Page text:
Minimum Equipment Lists (MEL) Part 2

Feb. 1, 2001

Minimum Equipment Lists (MEL) Part 2

Development and utilization

By Jack Hessburg February 2001 Continuing on from the last column regarding what an MEL is and why it’s important, let’s examine the details of the list and how it is developed and used. There is usually a separate Master Minimum Equipment List (MMEL) for each large airplane type design. For example, the list for the 747 addresses all model variants and all installed standard and optional equipment/systems for the type. An FAA Flight Operations Evaluation Board (FOEB) controls the MMEL. It is predicated upon the following criteria: An acceptable level of safety is assured considering subsequent failure of the next critical component within a system, and, any interrelationships between allowed inoperative items do not compromise safety. The usefulness of the document is inversely proportional to its physical size. Thus, items that are obviously either required or not required for flight are not listed. If an item is not listed in the MMEL, then it is required and may not be deferred. If a system is allowed to be inoperative, then any individual components of the system may be inoperative. The list includes: • Items of equipment or systems related to airworthiness • Equipment required by the operating regulations. • Other items the Administrator finds may be inoperative and yet will permit an acceptable level of safety to be maintained by appropriate operating conditions and limitation. The list will not include: • Obviously required items such as wings, flaps, and rudders. • Obviously not required items such as coffee makers. • Any deviation from Airplane Flight Manual limitations, emergency procedures or Airworthiness Directives.

Developing the MMEL
MMEL development begins during the initial design of an airplane. For new designs, the manufacturer submits a preliminary list of items to be considered by the FOEB. Airplane operators, interested public (safety organizations, foreign regulatory agencies, union representatives, and the like), use this list to develop the master. The final MMEL is released, after review by the Chief of Air Carrier Division in Washington, DC, by the FOEB.
Once adopted, an MMEL is periodically revised. These revisions arise from individual operators petitioning the FOEB through their Principle Operations Inspector (POI) for additions, deletions, or clarification of items. The FOEB continues its activities throughout the useful life of the airplane type. There is no set schedule for the Board to meet. Rather, they meet on an as needed basis. Early in an airplane model’s life, meetings might be held yearly, whereas later in its life, the meetings can be several years apart.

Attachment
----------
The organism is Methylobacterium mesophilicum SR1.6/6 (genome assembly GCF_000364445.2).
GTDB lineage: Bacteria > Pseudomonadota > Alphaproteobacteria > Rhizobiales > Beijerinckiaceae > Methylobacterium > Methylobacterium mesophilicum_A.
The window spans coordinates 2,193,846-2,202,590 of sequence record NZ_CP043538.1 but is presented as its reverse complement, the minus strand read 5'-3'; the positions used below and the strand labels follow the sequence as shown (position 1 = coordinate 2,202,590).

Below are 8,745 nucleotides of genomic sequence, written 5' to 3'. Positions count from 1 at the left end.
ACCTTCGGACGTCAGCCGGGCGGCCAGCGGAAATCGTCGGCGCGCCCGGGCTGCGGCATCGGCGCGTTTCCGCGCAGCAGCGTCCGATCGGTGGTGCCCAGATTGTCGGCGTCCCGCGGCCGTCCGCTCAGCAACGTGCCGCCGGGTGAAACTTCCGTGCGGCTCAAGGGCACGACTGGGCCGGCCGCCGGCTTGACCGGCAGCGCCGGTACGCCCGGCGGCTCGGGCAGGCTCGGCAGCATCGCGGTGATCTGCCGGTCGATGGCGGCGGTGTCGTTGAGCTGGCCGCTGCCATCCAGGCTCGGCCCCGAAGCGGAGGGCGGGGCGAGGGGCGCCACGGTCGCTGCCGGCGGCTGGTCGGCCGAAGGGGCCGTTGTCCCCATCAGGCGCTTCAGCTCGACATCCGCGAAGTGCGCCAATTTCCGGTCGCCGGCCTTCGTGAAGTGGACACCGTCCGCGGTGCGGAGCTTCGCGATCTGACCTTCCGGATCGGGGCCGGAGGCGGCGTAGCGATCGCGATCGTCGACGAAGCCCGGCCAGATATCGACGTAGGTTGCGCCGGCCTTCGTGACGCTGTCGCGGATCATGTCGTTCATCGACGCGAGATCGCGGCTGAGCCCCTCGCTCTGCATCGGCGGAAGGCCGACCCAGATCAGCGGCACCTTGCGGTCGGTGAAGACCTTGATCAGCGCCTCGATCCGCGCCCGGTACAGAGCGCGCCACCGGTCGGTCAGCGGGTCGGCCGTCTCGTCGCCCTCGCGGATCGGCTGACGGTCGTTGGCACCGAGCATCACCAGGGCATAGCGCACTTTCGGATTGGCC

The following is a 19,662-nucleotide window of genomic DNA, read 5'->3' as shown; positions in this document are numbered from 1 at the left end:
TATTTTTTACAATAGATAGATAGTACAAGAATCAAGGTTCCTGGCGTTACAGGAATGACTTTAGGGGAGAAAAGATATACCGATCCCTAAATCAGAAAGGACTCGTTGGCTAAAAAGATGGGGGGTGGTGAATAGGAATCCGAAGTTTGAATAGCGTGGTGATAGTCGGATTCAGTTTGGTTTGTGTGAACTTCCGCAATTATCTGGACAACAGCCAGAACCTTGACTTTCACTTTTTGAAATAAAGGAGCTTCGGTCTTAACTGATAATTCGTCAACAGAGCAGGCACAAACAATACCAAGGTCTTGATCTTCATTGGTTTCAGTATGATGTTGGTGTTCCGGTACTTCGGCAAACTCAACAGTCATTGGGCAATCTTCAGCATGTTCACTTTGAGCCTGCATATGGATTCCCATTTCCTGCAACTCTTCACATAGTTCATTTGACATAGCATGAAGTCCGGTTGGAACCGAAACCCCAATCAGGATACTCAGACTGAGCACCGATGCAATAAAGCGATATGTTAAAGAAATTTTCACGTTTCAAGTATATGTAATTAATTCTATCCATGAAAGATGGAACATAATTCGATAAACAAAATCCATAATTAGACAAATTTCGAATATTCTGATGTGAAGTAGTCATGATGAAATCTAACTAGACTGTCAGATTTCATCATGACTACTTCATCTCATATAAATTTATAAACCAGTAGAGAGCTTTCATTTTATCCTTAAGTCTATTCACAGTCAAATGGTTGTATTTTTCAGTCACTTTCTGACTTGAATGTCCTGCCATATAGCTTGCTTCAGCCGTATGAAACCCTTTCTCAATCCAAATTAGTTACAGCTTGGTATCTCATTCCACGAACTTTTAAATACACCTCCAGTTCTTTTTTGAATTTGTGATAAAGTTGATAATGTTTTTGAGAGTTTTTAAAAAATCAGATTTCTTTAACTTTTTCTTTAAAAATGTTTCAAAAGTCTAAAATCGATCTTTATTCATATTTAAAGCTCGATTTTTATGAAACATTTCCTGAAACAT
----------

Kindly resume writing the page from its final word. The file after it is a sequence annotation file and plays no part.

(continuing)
MMELs are for airplanes, not airlines
The MMEL is not directly useable by the airline. It is a generic list for a given airplane type. Thus, items are included in the master that may not be installed in a given airline’s fleet. There is no system for tracking recording, crew notification and clearing of a deferred item contained in the list. The list also contains time limits on how long a given item may be deferred. It identifies requirements for placarding the cockpit. It requires which items must have maintenance and flight operations procedures or limits.
Each airline must prepare its own MEL using the master as the source. Operators are responsible for exercising the necessary control to insure that an acceptable level of safety is maintained. This includes a repair program embracing the parts, personnel, facilities, procedures, and schedules to insure timely clearance of deferred items.
An individual airline’s MEL may be more restrictive but not less than the Master Minimum Equipment List. They may include, with appropriate conditions and limitations, items not contained in the master list such as equipment not required for a given flight operation; that which is more than required by the FAR; and equipment that, for internal administrative control reasons to the operator, is best placed within the context of his MEL .
However, the Administrator, through the POI, must also approve these non-essential items.

Process for deferring items
The specific process for deferring at any given airline will differ. However, the following is representative of existing procedures.
Once it has been determined that an item is deferrable, a decision is made to defer or fix. This normally involves, at the minimum, station maintenance personnel and the pilot-in-command. However, in many instances, flight dispatch, maintenance engineering and a quality control organization will be party to the decision. Some airlines designate in the body of their MEL, specific individuals or organizations with deferral authority for each item listed.
Station maintenance personnel have several responsibilities that include properly securing the deferred item, logging item correctly in required documents, notifying specific individuals and organizations to ensure that the necessary bookkeeping will take place, thus insuring that the item is properly tracked and scheduled for later repair within allowable time limits.
Dispatch and/or the pilot-in command shall, as appropriate observe any special limitations or modified operating procedures attendant to the deferred item and notify other operations organizations and down line stations that are affected by the deferral.
Maintenance control or other appropriate organization charged with tracking deferred items and scheduling will take appropriate action to clear the item from the deferred log within the allowed time for deferral.
So, it is possible to safely fix an airplane with a pencil.